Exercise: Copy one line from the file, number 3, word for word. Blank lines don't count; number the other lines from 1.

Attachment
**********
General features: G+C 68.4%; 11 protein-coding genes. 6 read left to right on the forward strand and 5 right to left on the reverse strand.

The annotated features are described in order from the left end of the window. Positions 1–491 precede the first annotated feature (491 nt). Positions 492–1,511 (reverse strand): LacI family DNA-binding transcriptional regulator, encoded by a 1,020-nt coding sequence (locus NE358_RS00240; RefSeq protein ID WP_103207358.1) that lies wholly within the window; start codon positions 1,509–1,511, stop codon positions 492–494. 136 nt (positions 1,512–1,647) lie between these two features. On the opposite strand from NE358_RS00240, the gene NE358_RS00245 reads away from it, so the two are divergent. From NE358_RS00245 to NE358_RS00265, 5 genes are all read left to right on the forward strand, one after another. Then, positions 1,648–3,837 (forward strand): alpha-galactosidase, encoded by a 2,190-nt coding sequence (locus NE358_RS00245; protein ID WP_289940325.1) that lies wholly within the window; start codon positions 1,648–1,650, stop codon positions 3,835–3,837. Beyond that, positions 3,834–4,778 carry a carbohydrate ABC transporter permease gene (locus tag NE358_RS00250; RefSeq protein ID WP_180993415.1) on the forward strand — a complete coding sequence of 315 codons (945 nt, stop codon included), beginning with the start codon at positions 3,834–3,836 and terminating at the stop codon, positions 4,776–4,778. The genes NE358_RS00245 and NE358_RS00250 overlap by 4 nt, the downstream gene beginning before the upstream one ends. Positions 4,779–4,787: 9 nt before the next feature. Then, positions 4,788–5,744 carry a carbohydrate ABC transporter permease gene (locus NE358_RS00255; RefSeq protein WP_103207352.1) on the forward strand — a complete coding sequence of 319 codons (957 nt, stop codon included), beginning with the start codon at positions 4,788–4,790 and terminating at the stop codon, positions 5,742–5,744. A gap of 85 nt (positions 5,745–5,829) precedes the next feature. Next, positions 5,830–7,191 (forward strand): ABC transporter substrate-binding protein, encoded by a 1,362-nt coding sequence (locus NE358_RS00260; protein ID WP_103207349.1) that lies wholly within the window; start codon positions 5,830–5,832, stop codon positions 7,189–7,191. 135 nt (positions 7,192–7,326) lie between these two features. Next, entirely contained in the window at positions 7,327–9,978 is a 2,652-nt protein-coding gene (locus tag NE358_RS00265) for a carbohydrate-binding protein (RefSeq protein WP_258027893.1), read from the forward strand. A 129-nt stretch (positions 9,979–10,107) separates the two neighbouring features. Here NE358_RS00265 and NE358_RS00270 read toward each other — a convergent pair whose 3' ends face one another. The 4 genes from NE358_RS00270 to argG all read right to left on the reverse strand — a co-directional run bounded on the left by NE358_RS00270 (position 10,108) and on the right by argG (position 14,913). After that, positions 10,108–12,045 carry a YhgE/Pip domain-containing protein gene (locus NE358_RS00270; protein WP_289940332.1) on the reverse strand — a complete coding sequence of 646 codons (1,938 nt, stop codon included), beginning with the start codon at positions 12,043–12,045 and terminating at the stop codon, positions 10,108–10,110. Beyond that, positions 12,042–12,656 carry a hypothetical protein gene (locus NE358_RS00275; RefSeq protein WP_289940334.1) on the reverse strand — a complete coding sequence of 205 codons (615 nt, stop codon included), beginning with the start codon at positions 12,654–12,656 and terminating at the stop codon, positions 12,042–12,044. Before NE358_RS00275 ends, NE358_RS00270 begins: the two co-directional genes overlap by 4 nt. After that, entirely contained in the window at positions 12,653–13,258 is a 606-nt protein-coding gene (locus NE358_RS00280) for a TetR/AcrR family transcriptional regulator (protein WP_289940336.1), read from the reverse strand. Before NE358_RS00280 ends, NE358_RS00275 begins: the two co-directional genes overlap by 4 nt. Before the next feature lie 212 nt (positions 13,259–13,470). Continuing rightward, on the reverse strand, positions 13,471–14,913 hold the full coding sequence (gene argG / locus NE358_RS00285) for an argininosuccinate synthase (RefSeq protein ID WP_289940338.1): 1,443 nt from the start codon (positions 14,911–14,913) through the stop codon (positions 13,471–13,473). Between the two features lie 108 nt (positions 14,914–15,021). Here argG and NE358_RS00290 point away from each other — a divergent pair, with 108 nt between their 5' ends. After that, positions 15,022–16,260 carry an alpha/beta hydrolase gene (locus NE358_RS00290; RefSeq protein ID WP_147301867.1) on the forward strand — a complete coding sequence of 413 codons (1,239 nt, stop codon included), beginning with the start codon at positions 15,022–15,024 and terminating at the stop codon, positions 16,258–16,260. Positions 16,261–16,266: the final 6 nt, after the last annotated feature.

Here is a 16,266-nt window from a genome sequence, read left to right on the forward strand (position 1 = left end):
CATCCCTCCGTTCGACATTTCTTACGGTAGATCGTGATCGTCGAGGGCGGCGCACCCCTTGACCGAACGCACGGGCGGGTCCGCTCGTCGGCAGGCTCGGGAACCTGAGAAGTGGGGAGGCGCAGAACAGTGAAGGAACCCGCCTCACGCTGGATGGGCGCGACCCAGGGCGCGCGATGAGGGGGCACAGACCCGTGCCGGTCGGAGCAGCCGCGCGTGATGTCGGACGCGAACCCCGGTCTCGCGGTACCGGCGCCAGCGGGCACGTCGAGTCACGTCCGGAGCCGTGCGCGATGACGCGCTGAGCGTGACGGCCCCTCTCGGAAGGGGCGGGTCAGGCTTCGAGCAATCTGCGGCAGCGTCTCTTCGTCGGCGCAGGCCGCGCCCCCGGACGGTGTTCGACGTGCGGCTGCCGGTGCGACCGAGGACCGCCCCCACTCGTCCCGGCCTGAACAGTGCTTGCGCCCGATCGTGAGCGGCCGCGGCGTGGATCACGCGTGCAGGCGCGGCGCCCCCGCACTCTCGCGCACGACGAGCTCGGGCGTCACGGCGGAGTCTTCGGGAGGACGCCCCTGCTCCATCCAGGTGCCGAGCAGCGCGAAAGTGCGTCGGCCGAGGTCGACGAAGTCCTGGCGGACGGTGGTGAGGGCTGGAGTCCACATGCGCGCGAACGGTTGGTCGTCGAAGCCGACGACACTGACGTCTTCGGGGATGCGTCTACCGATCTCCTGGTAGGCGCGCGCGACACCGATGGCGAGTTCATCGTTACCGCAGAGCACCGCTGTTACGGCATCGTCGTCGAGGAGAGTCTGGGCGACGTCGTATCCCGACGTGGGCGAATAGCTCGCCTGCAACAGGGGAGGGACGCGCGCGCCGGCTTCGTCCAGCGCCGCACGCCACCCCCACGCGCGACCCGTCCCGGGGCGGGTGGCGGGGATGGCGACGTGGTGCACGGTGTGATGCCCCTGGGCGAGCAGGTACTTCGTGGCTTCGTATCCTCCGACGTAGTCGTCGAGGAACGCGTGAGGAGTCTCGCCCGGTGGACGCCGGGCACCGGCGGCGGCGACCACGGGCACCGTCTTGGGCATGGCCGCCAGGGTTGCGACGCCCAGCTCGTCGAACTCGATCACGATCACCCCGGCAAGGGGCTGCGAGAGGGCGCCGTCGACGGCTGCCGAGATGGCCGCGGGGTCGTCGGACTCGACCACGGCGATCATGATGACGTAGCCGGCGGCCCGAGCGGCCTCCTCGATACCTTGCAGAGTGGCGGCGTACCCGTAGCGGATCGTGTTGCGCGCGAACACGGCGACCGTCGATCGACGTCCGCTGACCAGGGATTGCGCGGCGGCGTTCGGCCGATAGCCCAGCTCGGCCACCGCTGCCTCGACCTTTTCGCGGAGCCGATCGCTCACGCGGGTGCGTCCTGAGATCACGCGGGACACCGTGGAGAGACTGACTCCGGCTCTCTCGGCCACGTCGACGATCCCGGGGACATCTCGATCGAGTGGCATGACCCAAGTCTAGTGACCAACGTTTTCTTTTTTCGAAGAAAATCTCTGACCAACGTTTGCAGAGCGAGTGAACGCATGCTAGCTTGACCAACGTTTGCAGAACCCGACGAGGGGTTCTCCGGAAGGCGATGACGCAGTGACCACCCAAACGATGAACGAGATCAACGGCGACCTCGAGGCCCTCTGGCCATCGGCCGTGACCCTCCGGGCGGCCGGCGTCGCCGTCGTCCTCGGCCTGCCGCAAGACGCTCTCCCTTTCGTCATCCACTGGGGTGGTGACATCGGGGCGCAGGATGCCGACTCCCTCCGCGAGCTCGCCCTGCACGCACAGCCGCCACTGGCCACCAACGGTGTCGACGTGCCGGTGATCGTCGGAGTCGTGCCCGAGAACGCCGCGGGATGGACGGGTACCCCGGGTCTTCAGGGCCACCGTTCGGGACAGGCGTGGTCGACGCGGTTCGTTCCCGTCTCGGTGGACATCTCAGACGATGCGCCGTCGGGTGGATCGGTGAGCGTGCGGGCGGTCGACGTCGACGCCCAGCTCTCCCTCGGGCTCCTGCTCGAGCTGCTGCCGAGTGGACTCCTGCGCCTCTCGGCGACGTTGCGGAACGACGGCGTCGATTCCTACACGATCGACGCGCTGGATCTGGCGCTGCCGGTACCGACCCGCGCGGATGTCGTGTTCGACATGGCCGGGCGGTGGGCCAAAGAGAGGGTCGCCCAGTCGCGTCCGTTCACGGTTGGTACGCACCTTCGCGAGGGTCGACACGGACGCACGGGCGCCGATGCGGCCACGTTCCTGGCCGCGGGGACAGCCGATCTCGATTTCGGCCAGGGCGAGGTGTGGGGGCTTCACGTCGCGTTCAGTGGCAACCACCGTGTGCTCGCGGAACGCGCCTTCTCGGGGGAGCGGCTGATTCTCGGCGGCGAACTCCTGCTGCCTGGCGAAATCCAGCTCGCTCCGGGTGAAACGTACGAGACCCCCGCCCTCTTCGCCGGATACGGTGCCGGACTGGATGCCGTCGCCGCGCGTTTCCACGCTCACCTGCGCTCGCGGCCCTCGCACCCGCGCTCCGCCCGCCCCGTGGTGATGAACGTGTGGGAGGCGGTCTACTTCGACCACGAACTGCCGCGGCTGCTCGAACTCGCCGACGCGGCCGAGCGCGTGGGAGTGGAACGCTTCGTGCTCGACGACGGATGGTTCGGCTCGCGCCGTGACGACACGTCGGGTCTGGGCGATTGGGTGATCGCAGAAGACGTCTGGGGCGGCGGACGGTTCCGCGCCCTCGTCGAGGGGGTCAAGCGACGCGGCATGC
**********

Here is a 16,266-nt window from a genome sequence, read left to right on the forward strand (position 1 = left end):